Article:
- Zach Lowe (@ZachLowe_NBA) is a senior writer for ESPN Digital and Print.
After watching his Memphis Grizzlies players celebrate in the visitors locker room, having just defeated the Golden State Warriors in a second play-in game for the final postseason spot in the Western Conference, Taylor Jenkins — the Grizzlies’ young coach — retreated to a separate room with his staff.
They sought quiet, a moment to reflect on what the young Grizzlies had just done — and what they were about to face. The Grizzlies had played a league-high 40 regular-season games after the All-Star break — the helter-skelter schedule resulting from several postponements linked to health and safety protocols. They’d finished with eight games in 12 nights in five cities — before hosting the San Antonio Spurs in the first play-in game and then hopscotching to San Francisco.
“Sometimes,” Jenkins says, “it was like, ‘Wait, where are we?'”
Two players suddenly popped their heads in to see what the coaches were up to: Ja Morant and Dillon Brooks. The coaches looked up, surprised.
“We have more work to do,” Morant assured them, according to Morant and Jenkins.
“We are built for this,” Brooks added.
“It wasn’t ever, ‘I am built for this,'” Jenkins says now. “It was ‘we.’ For such a young team, there’s a confidence and a belief in what we are supposed to do, how to build for these kinds of moments and what we can achieve.”
Three-plus years ago, the “Grit and Grind” era was dying. Marc Gasol and Mike Conley were the marquee holdovers, aging and injured. The team had fired coach David Fizdale, the anointed successor with the Miami Heat sheen, amid some tension between Fizdale and Gasol. The Chandler Parsons deal had busted. They owed a valuable first-round pick to the Boston Celtics. Only one player on the 2017-18 team that finished 22-60 — Brooks — is on the roster today.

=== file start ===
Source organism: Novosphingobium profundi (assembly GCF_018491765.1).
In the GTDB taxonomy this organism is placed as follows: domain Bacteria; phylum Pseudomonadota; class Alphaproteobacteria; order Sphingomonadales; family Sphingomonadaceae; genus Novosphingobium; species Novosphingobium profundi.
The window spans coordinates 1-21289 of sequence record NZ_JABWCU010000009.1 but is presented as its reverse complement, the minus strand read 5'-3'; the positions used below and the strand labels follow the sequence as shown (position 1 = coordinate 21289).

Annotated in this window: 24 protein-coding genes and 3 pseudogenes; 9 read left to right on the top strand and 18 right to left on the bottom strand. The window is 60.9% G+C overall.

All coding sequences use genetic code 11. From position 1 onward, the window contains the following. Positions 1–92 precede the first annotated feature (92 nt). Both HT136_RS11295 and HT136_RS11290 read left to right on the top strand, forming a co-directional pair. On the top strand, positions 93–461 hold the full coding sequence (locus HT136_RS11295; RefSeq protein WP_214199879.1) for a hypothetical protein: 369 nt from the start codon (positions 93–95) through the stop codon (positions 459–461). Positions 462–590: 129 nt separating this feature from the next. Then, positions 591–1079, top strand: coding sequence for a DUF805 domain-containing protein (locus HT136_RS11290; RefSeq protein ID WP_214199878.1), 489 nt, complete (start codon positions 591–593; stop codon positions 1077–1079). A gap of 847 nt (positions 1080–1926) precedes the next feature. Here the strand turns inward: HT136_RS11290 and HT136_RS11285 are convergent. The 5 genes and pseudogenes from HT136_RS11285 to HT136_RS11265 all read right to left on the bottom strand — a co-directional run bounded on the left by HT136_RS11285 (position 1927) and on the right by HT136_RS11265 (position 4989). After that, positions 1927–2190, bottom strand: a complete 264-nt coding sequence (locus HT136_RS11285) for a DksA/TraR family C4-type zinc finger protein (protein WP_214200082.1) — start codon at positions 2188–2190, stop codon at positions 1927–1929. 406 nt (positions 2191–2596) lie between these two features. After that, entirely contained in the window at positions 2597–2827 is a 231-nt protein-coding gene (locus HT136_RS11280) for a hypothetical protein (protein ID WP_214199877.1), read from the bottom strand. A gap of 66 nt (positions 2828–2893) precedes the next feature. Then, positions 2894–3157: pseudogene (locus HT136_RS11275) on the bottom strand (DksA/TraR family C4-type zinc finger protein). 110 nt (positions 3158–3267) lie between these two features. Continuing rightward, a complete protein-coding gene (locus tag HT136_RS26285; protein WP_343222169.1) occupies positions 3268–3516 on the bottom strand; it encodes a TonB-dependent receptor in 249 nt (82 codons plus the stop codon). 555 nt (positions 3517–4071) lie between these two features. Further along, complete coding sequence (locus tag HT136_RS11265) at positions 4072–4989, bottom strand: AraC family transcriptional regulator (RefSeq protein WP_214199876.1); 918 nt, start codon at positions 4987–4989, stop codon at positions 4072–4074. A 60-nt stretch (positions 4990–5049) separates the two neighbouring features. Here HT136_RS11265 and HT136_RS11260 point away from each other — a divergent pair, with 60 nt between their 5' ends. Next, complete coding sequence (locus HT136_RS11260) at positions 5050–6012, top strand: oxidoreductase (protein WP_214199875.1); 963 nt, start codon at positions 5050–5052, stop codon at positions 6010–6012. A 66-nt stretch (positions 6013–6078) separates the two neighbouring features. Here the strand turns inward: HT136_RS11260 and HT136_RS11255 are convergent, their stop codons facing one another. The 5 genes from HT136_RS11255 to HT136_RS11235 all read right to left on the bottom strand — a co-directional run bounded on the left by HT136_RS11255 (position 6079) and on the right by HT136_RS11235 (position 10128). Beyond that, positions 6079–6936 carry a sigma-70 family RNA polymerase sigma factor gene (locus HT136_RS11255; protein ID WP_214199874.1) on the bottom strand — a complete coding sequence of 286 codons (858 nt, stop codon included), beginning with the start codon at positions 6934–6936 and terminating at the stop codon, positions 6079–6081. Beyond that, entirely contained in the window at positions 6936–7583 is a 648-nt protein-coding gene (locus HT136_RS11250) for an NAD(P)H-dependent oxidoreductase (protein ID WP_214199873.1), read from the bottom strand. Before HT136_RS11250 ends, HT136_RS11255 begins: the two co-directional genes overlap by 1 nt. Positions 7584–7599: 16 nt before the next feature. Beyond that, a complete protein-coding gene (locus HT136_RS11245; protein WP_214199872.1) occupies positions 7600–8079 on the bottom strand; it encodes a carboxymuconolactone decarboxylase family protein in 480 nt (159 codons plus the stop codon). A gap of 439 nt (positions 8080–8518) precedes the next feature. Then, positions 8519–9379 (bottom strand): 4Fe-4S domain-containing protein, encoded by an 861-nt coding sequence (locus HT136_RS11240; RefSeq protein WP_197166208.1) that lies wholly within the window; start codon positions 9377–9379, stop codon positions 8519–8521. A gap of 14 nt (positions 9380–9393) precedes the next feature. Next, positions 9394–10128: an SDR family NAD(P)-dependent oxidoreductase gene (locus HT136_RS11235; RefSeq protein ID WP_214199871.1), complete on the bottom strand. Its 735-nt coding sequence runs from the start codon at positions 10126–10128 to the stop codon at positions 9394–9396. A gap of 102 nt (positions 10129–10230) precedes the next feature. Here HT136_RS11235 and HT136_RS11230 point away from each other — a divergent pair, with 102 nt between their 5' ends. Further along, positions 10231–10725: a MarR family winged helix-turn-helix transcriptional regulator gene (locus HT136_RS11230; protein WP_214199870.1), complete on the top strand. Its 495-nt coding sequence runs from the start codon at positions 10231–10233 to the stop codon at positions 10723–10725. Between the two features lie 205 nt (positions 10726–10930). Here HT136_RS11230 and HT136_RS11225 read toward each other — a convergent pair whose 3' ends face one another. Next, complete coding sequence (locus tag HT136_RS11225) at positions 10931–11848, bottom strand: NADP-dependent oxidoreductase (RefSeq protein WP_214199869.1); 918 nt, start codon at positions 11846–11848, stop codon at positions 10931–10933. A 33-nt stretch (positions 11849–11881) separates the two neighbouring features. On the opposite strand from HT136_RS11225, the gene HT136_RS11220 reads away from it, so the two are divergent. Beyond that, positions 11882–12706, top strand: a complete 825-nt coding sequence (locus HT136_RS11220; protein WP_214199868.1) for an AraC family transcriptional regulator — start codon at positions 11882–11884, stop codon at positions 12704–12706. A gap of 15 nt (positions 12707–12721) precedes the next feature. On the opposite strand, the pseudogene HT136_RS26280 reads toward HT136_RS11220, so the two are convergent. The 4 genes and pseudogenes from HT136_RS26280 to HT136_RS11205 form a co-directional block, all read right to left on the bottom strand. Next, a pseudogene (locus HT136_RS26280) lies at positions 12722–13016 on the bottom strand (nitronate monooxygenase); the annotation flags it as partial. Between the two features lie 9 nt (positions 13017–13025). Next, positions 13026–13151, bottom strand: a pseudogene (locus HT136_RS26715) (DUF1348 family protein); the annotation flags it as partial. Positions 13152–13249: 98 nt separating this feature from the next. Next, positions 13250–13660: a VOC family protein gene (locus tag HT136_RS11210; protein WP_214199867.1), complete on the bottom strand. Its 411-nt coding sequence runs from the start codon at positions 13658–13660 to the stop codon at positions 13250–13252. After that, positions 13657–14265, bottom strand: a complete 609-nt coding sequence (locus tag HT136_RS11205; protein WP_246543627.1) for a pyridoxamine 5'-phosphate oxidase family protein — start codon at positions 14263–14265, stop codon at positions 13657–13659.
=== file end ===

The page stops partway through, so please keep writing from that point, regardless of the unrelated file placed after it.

They sniffed .500 way ahead of schedule last season before losing the bubble play-in, with Morant gutting through a thumb injury. A lot of analysts — this one included — cautioned about a potential step back this season; the Grizzlies are one of the league’s youngest teams, and the West was loaded.
There was no such slide, despite Jaren Jackson Jr. missing almost the entire regular season. Memphis finished 38-34, won the No. 8 seed, and pushed the top-seeded Utah Jazz in a hard-fought, five-game, first-round loss that concluded Wednesday.
“Now, we just need to grow,” says Jonas Valanciunas, the Grizzlies’ battering ram of a center. “We have the right people — good people. It’s not going to happen overnight. But we are headed in the right direction.”
The right people. Good people.
The Grizzlies play with a steely toughness and unselfishness that flows from Morant. He is a star in the most traditional sense: a supernova with a zeal for highlight dunks and a snarling confidence.
“He goes so fast sometimes, I can’t even really process what he’s seeing,” Jenkins says.
In his third NBA start, Morant tied a game against the Brooklyn Nets on a layup with seven seconds remaining, blocked Kyrie Irving’s jumper at the end of regulation, and screamed and flexed in celebration — a brazen, fearless declaration: I am here. I back down from no one.
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